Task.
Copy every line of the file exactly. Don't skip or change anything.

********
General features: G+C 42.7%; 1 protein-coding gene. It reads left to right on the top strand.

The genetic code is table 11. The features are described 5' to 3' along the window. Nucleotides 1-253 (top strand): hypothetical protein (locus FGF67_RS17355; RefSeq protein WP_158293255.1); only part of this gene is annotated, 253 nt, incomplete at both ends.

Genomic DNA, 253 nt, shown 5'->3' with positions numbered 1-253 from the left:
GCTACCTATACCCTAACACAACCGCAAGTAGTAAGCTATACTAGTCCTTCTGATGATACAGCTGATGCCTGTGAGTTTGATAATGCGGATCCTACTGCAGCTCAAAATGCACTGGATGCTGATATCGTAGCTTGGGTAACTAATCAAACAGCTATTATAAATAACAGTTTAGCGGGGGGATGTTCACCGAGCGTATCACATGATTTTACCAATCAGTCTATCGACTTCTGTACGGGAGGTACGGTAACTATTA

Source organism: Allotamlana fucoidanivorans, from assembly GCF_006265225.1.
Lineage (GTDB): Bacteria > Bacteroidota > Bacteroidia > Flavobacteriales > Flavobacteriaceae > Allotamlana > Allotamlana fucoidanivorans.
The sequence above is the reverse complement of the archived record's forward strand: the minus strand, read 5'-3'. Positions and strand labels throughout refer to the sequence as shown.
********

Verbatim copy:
General features: G+C 42.7%; 1 protein-coding gene. It reads left to right on the top strand.

The genetic code is table 11. The features are described 5' to 3' along the window. Nucleotides 1-253 (top strand): hypothetical protein (locus FGF67_RS17355; RefSeq protein WP_158293255.1); only part of this gene is annotated, 253 nt, incomplete at both ends.

Genomic DNA, 253 nt, shown 5'->3' with positions numbered 1-253 from the left:
GCTACCTATACCCTAACACAACCGCAAGTAGTAAGCTATACTAGTCCTTCTGATGATACAGCTGATGCCTGTGAGTTTGATAATGCGGATCCTACTGCAGCTCAAAATGCACTGGATGCTGATATCGTAGCTTGGGTAACTAATCAAACAGCTATTATAAATAACAGTTTAGCGGGGGGATGTTCACCGAGCGTATCACATGATTTTACCAATCAGTCTATCGACTTCTGTACGGGAGGTACGGTAACTATTA

Source organism: Allotamlana fucoidanivorans, from assembly GCF_006265225.1.
Lineage (GTDB): Bacteria > Bacteroidota > Bacteroidia > Flavobacteriales > Flavobacteriaceae > Allotamlana > Allotamlana fucoidanivorans.
The sequence above is the reverse complement of the archived record's forward strand: the minus strand, read 5'-3'. Positions and strand labels throughout refer to the sequence as shown.